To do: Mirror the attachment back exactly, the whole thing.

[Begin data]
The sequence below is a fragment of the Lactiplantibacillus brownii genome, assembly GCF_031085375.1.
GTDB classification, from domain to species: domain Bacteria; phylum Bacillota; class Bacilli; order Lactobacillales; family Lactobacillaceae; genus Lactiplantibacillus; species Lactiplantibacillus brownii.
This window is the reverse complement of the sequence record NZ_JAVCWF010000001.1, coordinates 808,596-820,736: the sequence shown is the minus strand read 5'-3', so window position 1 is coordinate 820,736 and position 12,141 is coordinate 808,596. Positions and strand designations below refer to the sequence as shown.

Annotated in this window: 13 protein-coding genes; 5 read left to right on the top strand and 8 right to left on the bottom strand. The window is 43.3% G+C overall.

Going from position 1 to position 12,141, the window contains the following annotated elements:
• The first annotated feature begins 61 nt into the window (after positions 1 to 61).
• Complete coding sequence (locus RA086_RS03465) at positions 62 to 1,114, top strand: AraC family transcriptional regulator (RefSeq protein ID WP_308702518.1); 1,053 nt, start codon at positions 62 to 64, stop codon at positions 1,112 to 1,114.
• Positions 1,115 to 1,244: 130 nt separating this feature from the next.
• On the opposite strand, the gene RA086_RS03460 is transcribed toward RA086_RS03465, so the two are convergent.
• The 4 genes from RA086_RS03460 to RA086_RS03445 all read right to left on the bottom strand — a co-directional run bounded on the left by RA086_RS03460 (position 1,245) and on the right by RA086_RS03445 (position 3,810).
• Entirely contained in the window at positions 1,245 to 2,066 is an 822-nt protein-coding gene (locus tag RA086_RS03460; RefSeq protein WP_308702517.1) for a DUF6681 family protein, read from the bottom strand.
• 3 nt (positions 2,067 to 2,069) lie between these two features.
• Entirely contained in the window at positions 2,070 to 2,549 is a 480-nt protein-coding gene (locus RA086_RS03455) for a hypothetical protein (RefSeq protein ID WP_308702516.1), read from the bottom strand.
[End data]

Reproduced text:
The sequence below is a fragment of the Lactiplantibacillus brownii genome, assembly GCF_031085375.1.
GTDB classification, from domain to species: domain Bacteria; phylum Bacillota; class Bacilli; order Lactobacillales; family Lactobacillaceae; genus Lactiplantibacillus; species Lactiplantibacillus brownii.
This window is the reverse complement of the sequence record NZ_JAVCWF010000001.1, coordinates 808,596-820,736: the sequence shown is the minus strand read 5'-3', so window position 1 is coordinate 820,736 and position 12,141 is coordinate 808,596. Positions and strand designations below refer to the sequence as shown.

Annotated in this window: 13 protein-coding genes; 5 read left to right on the top strand and 8 right to left on the bottom strand. The window is 43.3% G+C overall.

Going from position 1 to position 12,141, the window contains the following annotated elements:
• The first annotated feature begins 61 nt into the window (after positions 1 to 61).
• Complete coding sequence (locus RA086_RS03465) at positions 62 to 1,114, top strand: AraC family transcriptional regulator (RefSeq protein ID WP_308702518.1); 1,053 nt, start codon at positions 62 to 64, stop codon at positions 1,112 to 1,114.
• Positions 1,115 to 1,244: 130 nt separating this feature from the next.
• On the opposite strand, the gene RA086_RS03460 is transcribed toward RA086_RS03465, so the two are convergent.
• The 4 genes from RA086_RS03460 to RA086_RS03445 all read right to left on the bottom strand — a co-directional run bounded on the left by RA086_RS03460 (position 1,245) and on the right by RA086_RS03445 (position 3,810).
• Entirely contained in the window at positions 1,245 to 2,066 is an 822-nt protein-coding gene (locus tag RA086_RS03460; RefSeq protein WP_308702517.1) for a DUF6681 family protein, read from the bottom strand.
• 3 nt (positions 2,067 to 2,069) lie between these two features.
• Entirely contained in the window at positions 2,070 to 2,549 is a 480-nt protein-coding gene (locus RA086_RS03455) for a hypothetical protein (RefSeq protein ID WP_308702516.1), read from the bottom strand.